So I’ve always felt I had a decent layman’s understanding of the questions and issues driving modern physics. One interesting result of reading all this historical material about the period of 1910-1935, however, is that I’ve realized what large holes there are in my mental map of the topics, both in the physics and the math. And it is genuinely interesting to realize that there are deeply fascinating questions in this terrain which I haven’t really got an inkling about. It is energizing to know that it is entirely possible to open up new areas of knowledge and inquiry for oneself.
Of enduring interest in this story is the impression that emerges of amazingly rapid progress in physics in these few decades, with major discoveries and new mathematical methods emerging in weeks and months rather than decades and centuries. The intellectual pace in places like Copenhagen, Princeton, and Göttingen was staggering, and scientists like Bohr, von Neumann, and Heisenberg genuinely astonish the reader with the fertility of their scientific abilities. Moreover, the theories and mathematical formulations that emerged had amazingly precise and unexpected predictive consequences. Physical theory and experimentation reached a fantastic degree of synergy together.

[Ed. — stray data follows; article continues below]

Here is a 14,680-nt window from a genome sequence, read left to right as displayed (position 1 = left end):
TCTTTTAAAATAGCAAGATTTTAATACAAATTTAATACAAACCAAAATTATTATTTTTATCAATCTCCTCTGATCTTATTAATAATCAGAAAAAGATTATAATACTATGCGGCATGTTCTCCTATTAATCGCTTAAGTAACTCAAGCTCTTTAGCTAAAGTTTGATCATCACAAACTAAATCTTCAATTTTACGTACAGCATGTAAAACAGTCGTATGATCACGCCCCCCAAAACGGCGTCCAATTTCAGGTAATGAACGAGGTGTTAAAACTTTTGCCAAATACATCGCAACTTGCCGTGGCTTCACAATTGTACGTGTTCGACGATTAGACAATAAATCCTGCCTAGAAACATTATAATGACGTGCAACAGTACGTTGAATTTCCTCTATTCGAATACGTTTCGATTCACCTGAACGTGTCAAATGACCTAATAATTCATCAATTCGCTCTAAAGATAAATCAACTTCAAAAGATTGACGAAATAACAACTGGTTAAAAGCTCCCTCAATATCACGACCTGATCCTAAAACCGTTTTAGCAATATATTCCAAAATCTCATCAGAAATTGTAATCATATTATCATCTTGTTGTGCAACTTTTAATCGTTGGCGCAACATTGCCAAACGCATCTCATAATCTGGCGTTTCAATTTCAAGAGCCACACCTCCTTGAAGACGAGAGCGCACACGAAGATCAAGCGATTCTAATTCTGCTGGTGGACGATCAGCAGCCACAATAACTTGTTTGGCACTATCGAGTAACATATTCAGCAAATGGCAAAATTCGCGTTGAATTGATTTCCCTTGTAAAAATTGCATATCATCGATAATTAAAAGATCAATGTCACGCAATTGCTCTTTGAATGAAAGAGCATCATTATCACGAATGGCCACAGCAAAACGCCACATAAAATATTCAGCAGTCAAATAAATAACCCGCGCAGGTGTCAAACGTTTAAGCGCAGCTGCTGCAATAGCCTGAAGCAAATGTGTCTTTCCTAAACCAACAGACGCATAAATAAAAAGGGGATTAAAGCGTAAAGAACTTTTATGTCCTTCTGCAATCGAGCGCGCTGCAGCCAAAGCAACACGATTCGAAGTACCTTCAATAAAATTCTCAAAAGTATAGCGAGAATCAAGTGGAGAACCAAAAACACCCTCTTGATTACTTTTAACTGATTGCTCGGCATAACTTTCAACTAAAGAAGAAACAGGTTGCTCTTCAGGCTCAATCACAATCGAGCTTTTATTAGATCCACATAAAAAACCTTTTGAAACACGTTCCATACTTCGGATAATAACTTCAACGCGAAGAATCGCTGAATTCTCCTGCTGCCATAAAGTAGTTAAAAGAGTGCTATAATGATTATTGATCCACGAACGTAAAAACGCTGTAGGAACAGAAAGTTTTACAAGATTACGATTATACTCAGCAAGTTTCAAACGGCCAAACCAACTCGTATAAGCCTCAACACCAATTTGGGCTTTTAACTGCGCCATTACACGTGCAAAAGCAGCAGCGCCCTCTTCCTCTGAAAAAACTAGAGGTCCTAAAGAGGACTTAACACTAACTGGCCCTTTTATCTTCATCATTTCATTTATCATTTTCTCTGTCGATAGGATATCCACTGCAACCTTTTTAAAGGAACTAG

The institutions of research that developed through this period are fascinating as well. The Cavendish lab at Cambridge, the Institute for Advanced Studies at Princeton, the Niels Bohr Institute in Copenhagen, the math and physics centers at Göttingen, and the many conferences and journals of the period facilitated rapid progress of atomic and nuclear physics. The USSR doesn’t come into the story as fully as one would like, and it is intriguing to speculate about the degree to which Stalinist dogmatism interfered with the development of Soviet physics.